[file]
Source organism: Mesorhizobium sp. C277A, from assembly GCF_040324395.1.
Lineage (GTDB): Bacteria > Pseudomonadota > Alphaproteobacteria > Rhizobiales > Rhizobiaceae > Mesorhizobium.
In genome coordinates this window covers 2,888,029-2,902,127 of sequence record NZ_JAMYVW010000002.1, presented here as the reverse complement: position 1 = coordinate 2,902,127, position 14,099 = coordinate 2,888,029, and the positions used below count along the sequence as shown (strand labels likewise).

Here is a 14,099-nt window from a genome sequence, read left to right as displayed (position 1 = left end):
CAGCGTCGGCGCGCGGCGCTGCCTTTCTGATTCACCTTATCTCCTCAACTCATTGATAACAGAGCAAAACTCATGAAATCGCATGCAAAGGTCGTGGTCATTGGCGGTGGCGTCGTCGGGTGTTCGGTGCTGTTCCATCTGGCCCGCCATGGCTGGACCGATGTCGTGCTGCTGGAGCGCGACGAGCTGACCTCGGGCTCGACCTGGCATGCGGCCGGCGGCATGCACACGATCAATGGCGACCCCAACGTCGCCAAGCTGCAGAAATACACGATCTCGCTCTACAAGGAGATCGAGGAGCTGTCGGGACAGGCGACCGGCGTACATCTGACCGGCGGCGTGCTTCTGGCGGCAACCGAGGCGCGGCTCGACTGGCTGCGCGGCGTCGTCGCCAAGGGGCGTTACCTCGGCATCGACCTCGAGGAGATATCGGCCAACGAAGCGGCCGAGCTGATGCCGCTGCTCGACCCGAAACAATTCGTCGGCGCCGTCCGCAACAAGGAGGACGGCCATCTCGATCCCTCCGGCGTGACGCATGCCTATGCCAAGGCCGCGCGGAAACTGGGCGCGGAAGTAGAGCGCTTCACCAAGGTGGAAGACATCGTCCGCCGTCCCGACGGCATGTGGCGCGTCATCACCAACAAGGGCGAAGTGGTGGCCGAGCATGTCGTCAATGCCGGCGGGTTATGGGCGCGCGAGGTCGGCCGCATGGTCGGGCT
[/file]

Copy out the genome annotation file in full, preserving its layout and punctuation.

Source organism: Mesorhizobium sp. C277A, from assembly GCF_040324395.1.
Lineage (GTDB): Bacteria > Pseudomonadota > Alphaproteobacteria > Rhizobiales > Rhizobiaceae > Mesorhizobium.
In genome coordinates this window covers 2,888,029-2,902,127 of sequence record NZ_JAMYVW010000002.1, presented here as the reverse complement: position 1 = coordinate 2,902,127, position 14,099 = coordinate 2,888,029, and the positions used below count along the sequence as shown (strand labels likewise).

Here is a 14,099-nt window from a genome sequence, read left to right as displayed (position 1 = left end):
CAGCGTCGGCGCGCGGCGCTGCCTTTCTGATTCACCTTATCTCCTCAACTCATTGATAACAGAGCAAAACTCATGAAATCGCATGCAAAGGTCGTGGTCATTGGCGGTGGCGTCGTCGGGTGTTCGGTGCTGTTCCATCTGGCCCGCCATGGCTGGACCGATGTCGTGCTGCTGGAGCGCGACGAGCTGACCTCGGGCTCGACCTGGCATGCGGCCGGCGGCATGCACACGATCAATGGCGACCCCAACGTCGCCAAGCTGCAGAAATACACGATCTCGCTCTACAAGGAGATCGAGGAGCTGTCGGGACAGGCGACCGGCGTACATCTGACCGGCGGCGTGCTTCTGGCGGCAACCGAGGCGCGGCTCGACTGGCTGCGCGGCGTCGTCGCCAAGGGGCGTTACCTCGGCATCGACCTCGAGGAGATATCGGCCAACGAAGCGGCCGAGCTGATGCCGCTGCTCGACCCGAAACAATTCGTCGGCGCCGTCCGCAACAAGGAGGACGGCCATCTCGATCCCTCCGGCGTGACGCATGCCTATGCCAAGGCCGCGCGGAAACTGGGCGCGGAAGTAGAGCGCTTCACCAAGGTGGAAGACATCGTCCGCCGTCCCGACGGCATGTGGCGCGTCATCACCAACAAGGGCGAAGTGGTGGCCGAGCATGTCGTCAATGCCGGCGGGTTATGGGCGCGCGAGGTCGGCCGCATGGTCGGGCT